By Jean P. Shipman, Sarah Barbara Watstein

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We lead discussions and interactions, and assist in coalition building. We also provide information and find facts! We can tell the story, drive the bus, and deliver the goods – while making documenting the whole process. And we can offer leadership and provide the vision that allows it all to happen. Why not? It has been suggested that librarians are invited to be involved because they are “neutral” or “non-political”. Possibly, but hopefully not. Preferably, it is because we historically care about the entire enterprise, are global in our interests, and bring the public’s perspective to our work.

There was more of a need for practice guidelines, for example. The domain of interest, too, was much broader than clinical sciences, stretching into areas of law, social science and “applied civics” such as how to work with community groups and political entities. These needs and observations sparked conversations among those of us conducting the training. There was almost nothing in the literature at the time on public health information needs. We were learning about those needs as we went along, but progress was piecemeal and we felt it hampered our effectiveness.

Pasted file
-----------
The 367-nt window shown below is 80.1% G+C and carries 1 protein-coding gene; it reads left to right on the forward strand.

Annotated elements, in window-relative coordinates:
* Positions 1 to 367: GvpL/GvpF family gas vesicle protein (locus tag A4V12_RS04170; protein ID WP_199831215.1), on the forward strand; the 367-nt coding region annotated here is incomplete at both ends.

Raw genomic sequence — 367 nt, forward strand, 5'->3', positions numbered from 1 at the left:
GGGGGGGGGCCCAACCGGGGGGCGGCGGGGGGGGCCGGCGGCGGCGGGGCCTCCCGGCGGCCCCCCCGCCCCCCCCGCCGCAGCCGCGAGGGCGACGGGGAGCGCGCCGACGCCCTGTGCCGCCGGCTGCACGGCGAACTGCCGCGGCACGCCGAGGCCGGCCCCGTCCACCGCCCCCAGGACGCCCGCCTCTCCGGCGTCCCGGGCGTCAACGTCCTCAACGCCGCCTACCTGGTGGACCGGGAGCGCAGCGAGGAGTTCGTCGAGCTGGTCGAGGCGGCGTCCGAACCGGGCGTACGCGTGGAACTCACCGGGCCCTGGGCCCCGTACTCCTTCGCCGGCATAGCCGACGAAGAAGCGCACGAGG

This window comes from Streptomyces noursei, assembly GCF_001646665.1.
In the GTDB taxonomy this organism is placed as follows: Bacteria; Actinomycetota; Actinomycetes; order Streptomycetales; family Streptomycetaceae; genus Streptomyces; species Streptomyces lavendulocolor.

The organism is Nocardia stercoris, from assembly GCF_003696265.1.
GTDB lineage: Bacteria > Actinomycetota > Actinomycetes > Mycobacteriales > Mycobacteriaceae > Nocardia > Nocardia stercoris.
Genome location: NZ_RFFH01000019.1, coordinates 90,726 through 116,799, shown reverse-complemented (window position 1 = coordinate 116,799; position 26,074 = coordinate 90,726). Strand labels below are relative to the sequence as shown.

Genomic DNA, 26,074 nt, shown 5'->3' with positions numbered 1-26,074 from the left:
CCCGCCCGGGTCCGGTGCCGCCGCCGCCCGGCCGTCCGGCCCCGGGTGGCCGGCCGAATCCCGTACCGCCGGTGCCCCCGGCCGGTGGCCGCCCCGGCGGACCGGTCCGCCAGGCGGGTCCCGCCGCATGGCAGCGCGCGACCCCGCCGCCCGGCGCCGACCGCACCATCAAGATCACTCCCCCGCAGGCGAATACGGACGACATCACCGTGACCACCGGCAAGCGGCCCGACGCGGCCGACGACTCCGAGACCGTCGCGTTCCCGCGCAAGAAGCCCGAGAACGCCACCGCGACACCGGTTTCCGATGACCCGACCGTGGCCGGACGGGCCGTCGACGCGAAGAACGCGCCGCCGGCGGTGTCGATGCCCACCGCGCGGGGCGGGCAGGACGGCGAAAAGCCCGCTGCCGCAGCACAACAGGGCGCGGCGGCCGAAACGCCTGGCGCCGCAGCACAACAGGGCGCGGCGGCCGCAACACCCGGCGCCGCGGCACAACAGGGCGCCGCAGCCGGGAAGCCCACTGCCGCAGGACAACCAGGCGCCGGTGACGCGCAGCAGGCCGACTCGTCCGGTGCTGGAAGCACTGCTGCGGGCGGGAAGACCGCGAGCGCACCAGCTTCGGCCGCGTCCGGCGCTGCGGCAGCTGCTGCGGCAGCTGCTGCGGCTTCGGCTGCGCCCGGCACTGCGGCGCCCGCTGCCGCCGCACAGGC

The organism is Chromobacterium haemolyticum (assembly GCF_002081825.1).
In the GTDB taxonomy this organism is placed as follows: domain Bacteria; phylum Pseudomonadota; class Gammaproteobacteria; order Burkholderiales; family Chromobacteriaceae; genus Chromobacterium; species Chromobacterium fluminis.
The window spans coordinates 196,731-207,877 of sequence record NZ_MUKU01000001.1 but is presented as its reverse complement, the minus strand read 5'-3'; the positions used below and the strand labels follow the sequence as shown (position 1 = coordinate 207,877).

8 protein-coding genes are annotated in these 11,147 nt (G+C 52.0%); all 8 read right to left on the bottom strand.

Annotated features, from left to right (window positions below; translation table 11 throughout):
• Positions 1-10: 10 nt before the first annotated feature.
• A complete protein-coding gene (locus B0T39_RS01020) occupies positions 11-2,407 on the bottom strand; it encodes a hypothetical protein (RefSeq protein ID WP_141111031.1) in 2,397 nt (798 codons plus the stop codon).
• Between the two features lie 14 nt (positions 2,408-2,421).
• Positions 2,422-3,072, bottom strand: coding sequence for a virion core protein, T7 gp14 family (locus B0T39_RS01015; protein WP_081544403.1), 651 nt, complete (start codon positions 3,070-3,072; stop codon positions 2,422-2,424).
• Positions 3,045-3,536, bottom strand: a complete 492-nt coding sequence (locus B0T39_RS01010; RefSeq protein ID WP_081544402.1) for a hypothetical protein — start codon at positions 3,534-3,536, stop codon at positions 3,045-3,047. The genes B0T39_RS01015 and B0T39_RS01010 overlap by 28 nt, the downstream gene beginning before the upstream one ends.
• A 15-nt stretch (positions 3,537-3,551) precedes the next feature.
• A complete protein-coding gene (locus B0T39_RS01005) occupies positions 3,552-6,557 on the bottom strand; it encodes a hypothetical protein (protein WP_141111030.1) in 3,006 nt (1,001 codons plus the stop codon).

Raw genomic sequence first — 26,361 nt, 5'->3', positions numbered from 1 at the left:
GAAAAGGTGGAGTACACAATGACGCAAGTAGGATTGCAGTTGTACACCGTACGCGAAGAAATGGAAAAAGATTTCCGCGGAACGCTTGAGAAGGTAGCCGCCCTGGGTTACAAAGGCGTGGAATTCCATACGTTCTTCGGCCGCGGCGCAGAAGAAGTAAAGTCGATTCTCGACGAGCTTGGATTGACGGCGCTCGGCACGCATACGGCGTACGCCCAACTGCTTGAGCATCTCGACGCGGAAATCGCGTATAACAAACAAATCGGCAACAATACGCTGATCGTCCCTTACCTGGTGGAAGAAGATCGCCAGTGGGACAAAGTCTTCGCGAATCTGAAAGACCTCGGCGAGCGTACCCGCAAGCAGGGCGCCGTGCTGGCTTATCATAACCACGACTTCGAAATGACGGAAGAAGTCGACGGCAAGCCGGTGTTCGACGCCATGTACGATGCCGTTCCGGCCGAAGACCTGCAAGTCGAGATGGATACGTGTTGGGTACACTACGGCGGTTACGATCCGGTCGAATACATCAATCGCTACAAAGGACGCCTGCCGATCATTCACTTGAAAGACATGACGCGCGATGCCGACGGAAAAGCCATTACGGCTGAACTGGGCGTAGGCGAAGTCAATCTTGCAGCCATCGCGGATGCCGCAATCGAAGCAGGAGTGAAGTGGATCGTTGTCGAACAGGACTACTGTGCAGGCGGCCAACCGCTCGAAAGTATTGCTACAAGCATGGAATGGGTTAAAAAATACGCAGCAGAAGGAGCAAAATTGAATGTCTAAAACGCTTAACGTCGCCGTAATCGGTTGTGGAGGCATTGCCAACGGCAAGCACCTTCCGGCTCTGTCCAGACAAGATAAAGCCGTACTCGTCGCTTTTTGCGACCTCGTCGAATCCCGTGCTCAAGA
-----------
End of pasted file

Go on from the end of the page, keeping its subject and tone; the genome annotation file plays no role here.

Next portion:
Through the Center, information services are provided to community groups previously underserved by the academic library. Some neighborhoods are desperate for information that will help people improve their quality of life. Librarians have a role in providing health information that changes people’s lives. , Singer, S. K. (2003), “Use of the internet and e-mail for health-care information”, Journal of the American Medical Association, Vol. 289 No. 18, pp. 2400-6. Pew Internet and American Life Project (1999), “Internet health resources: health searches and e-mail have become more commonplace, but there is room for improvement in searches and overall internet access”, p.

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